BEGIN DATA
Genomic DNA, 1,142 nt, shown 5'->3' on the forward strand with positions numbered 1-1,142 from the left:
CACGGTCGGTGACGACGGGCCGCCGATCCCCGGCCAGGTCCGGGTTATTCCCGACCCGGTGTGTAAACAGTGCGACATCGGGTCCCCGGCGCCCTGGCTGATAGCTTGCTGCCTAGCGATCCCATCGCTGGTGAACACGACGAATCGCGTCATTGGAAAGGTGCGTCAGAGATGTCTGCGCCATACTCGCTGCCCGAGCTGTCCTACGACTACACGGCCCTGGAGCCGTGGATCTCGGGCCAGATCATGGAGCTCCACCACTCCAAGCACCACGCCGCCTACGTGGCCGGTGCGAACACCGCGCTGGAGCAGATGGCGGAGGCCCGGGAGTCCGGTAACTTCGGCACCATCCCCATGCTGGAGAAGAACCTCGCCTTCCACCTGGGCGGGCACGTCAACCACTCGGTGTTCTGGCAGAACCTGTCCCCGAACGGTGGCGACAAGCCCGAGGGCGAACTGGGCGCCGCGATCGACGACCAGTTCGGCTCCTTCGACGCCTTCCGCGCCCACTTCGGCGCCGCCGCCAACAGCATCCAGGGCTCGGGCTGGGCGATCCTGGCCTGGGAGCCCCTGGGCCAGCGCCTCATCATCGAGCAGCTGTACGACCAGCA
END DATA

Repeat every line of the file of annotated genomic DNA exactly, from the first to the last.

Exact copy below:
Genomic DNA, 1,142 nt, shown 5'->3' on the forward strand with positions numbered 1-1,142 from the left:
CACGGTCGGTGACGACGGGCCGCCGATCCCCGGCCAGGTCCGGGTTATTCCCGACCCGGTGTGTAAACAGTGCGACATCGGGTCCCCGGCGCCCTGGCTGATAGCTTGCTGCCTAGCGATCCCATCGCTGGTGAACACGACGAATCGCGTCATTGGAAAGGTGCGTCAGAGATGTCTGCGCCATACTCGCTGCCCGAGCTGTCCTACGACTACACGGCCCTGGAGCCGTGGATCTCGGGCCAGATCATGGAGCTCCACCACTCCAAGCACCACGCCGCCTACGTGGCCGGTGCGAACACCGCGCTGGAGCAGATGGCGGAGGCCCGGGAGTCCGGTAACTTCGGCACCATCCCCATGCTGGAGAAGAACCTCGCCTTCCACCTGGGCGGGCACGTCAACCACTCGGTGTTCTGGCAGAACCTGTCCCCGAACGGTGGCGACAAGCCCGAGGGCGAACTGGGCGCCGCGATCGACGACCAGTTCGGCTCCTTCGACGCCTTCCGCGCCCACTTCGGCGCCGCCGCCAACAGCATCCAGGGCTCGGGCTGGGCGATCCTGGCCTGGGAGCCCCTGGGCCAGCGCCTCATCATCGAGCAGCTGTACGACCAGCA